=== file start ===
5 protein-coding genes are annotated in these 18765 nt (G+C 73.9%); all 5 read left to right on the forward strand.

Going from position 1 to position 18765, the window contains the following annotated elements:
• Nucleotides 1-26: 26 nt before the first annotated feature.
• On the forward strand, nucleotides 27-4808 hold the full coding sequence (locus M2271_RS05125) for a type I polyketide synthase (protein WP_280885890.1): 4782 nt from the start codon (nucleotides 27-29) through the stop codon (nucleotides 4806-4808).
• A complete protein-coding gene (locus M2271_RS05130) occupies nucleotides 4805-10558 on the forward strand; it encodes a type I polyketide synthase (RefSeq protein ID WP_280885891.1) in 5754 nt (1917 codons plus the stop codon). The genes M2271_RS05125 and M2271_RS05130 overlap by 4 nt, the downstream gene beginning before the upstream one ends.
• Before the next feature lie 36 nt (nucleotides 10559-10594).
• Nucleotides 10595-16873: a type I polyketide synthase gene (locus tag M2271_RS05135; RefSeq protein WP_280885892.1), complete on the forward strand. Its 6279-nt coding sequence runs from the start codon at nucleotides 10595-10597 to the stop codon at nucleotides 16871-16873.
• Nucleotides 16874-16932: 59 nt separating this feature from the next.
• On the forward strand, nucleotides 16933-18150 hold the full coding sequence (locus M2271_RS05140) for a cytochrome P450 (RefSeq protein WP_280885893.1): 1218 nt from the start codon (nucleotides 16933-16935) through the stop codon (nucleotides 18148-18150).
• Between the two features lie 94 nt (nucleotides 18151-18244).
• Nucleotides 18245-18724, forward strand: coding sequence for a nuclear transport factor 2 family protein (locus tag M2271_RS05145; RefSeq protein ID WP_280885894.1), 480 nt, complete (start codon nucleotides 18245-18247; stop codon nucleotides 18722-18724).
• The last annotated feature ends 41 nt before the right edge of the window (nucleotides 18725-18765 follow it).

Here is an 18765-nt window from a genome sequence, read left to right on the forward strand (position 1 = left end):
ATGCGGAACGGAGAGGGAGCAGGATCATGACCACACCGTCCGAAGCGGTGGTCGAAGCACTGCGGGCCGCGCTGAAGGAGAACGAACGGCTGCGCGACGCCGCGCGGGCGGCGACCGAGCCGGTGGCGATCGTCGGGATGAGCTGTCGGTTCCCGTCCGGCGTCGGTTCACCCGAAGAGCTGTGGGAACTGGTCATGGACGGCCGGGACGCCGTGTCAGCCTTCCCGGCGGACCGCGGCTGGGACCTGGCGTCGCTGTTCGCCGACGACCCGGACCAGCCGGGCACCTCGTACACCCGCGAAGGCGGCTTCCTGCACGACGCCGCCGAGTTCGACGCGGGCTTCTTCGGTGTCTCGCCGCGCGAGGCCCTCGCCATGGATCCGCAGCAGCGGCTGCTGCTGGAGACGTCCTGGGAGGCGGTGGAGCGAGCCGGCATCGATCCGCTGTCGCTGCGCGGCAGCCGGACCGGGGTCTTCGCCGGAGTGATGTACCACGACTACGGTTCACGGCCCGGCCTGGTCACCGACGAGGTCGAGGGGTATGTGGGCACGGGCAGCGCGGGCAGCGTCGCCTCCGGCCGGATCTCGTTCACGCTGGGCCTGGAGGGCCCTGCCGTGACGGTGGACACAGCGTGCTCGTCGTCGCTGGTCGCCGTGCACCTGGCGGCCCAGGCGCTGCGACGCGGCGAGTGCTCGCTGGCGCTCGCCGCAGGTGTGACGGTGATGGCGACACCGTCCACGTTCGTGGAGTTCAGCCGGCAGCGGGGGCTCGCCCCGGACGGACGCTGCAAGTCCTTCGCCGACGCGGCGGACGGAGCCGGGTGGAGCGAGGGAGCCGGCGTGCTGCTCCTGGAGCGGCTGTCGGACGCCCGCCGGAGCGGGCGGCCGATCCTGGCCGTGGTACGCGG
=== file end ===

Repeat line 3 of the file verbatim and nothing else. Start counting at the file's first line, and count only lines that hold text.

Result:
• Nucleotides 1-26: 26 nt before the first annotated feature.